It’s not the great sand shot that’s making Juan Vargas smile, it’s the thousands he raked in at his Mission Valley golf fundraiser.
  • It’s not the great sand shot that’s making Juan Vargas smile, it’s the thousands he raked in at his Mission Valley golf fundraiser.
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It took only a short time for Democrat Juan Vargas to conduct his first San Diego fundraiser as a newly elected Democratic congressman. On March 22, according to an invitation widely circulated here and on Capitol Hill, Vargas threw his “first annual” “Margaritas, Mariachis & Mulligans” fundraiser, teeing off at Mission Valley’s Riverwalk golf course. The per-person tab for golf and booze was listed as $1250. Attendees who went to only the reception paid $250. According to a recent filing with the Federal Election Commission, contributions booked by the campaign that week included $1750 from Mark Arabo, the head of the Neighborhood Market Association, a group representing convenience markets and liquor-store proprietors. In April the market association agreed to pay a $6000 fine to San Diego’s city ethics commission to settle charges it failed to fully disclose so-called robocalls and direct-mail hits it made against Democrat Bob Filner in last year’s mayoral campaign, ultimately won by Filner, a onetime Vargas nemesis.

Other notable San Diego Vargas backers included developer William Ayyad ($2000); real estate man Bernardo Diaz ($800); Sunroad’s Aaron Feldman, developer of that controversial over-height building near Montgomery Field ($500); Fred Maass, the developer caught up in the scandal over so-called opposition research he commissioned against GOP ex-councilman and mayoral candidate Carl DeMaio ($1000); and developer Bruce Tabb ($2500). Political action committees also got in on the action, including the Employees of Northrup Grumman Corporation PAC ($2500); Experian PAC ($1500); Humane Society Legislative Fund PAC ($1000); and Ameripac, a PAC associated with Maryland Democratic congressman Steny H. Hoyer, second-ranking in the House Democratic leadership ($2000).

A great deal of the other PAC cash collected by Vargas came from those associated with the sugar industry. They included the American Crystal Sugar Company PAC ($5000); American Sugar Cane League Political Action Committee ($1000); American Sugarbeet Growers Association PAC ($1000); California Beet Growers Association LTD Political Committee ($500); Great Lakes Sugarbeet Growers PAC ($3000); Minn-Dak Farmers Cooperative Sugar PAC ($1000); Snake River Sugar Co. Political Action Committee ($1000); Southern Minnesota Beet Sugar Cooperative PAC ($2000); and the Western Sugar Cooperative PAC ($3000).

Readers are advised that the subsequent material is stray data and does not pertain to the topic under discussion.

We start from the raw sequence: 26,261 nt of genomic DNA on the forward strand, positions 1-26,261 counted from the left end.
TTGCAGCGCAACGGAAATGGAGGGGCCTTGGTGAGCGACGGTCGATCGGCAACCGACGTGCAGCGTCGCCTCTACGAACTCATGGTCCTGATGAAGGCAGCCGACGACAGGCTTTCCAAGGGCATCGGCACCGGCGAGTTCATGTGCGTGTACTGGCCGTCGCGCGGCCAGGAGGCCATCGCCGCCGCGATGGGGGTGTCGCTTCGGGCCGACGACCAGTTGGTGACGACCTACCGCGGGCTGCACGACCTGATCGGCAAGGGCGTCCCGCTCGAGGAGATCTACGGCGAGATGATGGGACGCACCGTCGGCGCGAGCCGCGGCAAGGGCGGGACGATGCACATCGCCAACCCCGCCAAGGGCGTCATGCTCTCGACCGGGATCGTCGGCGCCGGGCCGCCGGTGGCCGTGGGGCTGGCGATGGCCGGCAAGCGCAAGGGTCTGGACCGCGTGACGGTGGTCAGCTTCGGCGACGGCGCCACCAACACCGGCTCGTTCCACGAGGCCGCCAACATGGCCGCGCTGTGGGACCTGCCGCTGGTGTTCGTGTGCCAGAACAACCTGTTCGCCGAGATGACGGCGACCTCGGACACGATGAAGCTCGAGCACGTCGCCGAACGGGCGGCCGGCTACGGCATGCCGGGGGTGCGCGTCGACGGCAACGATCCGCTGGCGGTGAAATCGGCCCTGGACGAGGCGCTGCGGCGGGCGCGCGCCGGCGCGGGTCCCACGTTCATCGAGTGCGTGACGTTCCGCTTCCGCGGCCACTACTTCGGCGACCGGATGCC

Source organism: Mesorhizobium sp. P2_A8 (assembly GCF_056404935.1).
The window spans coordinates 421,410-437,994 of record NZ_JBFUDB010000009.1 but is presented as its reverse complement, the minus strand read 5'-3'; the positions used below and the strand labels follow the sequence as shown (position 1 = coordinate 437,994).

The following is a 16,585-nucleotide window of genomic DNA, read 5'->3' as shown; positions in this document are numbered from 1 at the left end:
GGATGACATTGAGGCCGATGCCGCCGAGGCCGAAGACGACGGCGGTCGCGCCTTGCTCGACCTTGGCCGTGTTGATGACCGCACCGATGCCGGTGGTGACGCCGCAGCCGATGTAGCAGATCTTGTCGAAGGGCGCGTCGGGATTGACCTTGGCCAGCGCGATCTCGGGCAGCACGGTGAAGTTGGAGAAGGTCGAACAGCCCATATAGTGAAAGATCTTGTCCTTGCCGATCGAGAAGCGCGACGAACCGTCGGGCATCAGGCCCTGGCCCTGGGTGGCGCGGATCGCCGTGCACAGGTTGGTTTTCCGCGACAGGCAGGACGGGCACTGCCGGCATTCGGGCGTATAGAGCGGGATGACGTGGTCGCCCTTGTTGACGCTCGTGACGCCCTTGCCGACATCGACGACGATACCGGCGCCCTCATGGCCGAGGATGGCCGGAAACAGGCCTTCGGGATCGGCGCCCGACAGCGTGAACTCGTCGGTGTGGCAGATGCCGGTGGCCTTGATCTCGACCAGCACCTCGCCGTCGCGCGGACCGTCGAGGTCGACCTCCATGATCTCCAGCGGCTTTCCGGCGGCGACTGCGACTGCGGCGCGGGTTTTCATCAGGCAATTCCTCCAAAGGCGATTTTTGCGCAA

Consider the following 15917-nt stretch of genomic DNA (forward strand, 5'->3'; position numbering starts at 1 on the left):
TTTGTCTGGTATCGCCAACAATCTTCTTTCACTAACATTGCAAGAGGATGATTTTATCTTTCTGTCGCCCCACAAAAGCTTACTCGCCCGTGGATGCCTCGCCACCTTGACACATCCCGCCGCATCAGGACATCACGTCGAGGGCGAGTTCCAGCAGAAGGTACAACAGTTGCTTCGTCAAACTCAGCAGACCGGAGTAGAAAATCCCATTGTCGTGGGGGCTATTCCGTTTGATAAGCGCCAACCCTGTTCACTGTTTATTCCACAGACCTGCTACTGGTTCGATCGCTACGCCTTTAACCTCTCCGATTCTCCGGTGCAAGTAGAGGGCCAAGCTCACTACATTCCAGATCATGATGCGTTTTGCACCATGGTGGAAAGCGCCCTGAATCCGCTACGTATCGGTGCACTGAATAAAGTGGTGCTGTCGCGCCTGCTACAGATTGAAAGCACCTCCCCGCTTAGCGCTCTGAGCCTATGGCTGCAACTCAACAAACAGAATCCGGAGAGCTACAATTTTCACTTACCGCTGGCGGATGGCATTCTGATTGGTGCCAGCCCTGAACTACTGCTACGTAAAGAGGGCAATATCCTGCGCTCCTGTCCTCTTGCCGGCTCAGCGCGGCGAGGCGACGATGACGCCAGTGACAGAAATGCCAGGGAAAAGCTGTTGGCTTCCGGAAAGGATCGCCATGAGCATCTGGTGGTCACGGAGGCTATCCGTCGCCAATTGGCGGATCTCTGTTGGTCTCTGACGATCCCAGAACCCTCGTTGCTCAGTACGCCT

It happens that the sugar producers have been battling against proposals to abolish price supports on the sweet stuff. Pouring hundreds of thousands of dollars into its battle, the sugar kings have so far been able to hang on to their subsidies; last week the Senate rejected the reform measure on a 55-45 vote.

Vargas, who sits on the key House Agriculture Committee, wasn’t alone in taking sugar cash. Roll Call noted Monday, June 10, that the American Crystal Sugar Company reported spending $1,004,117 on lobbying during the first quarter of 2013, about $300,000 less than for all of last year. Lawmakers from big sugar-producing states, including liberal Democratic senator Al Franken of Minnesota, have fought off the would-be reform legislation. Senate passage of the farm bill was expected Monday, with the House taking up its final version soon.

Vargas used much of the cash he raised during the first three months of this year to pay down campaign debts. He made a $25,000 payment to the Primacy Group, the political consulting outfit owned by Larry Remer, whose hard-hitting attacks last month against Democratic city-council candidate Dwayne Crenshaw, heavily backed by the Republican Lincoln Club, drew editorial opprobrium from GOP developer Douglas Manchester’s U-T San Diego. Remer worked for labor-backed Democrat Myrtle Cole, who won the Fourth District race.

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Comments

anniej June 13, 2013 @ 6:39 p.m.

Juan Vargas is seen, by many in the community, he first promised to represent as a fraud. He does little if anything for those he represents, but what he has become a master at is self promotion. He is all about 'what is in it for me', 'how can this decision help me'.

Does it surprise me that he surrounds himself with self serving big business, ah, that would be a NO. Birds of a feather and all you know. I believe he is alleged to be friends of certain indicted school board members down in the South Bay, oh, but that is right so is the Mayor.

Sooner or later Vargas will travel the road of a like politician, Uvaldo Martinez - we all remember him don't we?

Juan Vargas, why not try a simpler approach - get out and walk and talk to your constituents, I MEAN YOU, not your staff. Silly me, golf is so much more fun!!!!

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eastlaker June 17, 2013 @ 10:58 a.m.

Vargas has the credentials, he has the glossy photos. Can he find the heart of the matter?

Some people--true leaders--do not settle for their personal comfort. Some people keep an ear to the ground, keep in mind what is right, and act accordingly.

Will we ever see leadership from Vargas? I had heard that he sold out to insurance interests, and now it seems that agribusiness is running a close second.

No wonder none of the politicians really want campaign reform. Which is why the public needs to insist upon it.

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